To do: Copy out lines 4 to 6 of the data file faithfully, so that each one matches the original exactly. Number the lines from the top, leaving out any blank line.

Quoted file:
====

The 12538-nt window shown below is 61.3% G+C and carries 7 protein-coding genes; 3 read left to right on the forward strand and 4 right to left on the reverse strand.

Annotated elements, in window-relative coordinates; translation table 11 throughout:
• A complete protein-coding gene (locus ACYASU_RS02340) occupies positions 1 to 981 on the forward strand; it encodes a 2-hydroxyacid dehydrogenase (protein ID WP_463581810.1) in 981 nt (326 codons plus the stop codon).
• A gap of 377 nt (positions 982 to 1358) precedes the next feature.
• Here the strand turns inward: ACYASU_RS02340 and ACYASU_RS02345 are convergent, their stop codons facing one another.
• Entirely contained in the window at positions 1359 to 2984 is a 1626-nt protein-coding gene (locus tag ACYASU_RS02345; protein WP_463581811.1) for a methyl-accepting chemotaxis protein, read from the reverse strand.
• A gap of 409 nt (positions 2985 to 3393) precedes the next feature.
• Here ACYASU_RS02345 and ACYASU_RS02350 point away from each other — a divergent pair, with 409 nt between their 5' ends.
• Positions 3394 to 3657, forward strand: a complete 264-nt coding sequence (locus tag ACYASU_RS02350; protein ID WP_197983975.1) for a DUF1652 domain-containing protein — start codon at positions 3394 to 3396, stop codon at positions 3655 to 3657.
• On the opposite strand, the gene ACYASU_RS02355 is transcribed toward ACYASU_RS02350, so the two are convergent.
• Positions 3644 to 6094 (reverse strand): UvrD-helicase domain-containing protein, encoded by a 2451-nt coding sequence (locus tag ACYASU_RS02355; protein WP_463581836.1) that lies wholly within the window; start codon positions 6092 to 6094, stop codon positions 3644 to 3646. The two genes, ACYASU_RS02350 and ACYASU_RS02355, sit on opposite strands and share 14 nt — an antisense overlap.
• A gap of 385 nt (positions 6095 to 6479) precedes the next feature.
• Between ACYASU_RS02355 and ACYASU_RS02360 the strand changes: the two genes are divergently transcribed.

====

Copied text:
• A gap of 377 nt (positions 982 to 1358) precedes the next feature.
• Here the strand turns inward: ACYASU_RS02340 and ACYASU_RS02345 are convergent, their stop codons facing one another.
• Entirely contained in the window at positions 1359 to 2984 is a 1626-nt protein-coding gene (locus tag ACYASU_RS02345; protein WP_463581811.1) for a methyl-accepting chemotaxis protein, read from the reverse strand.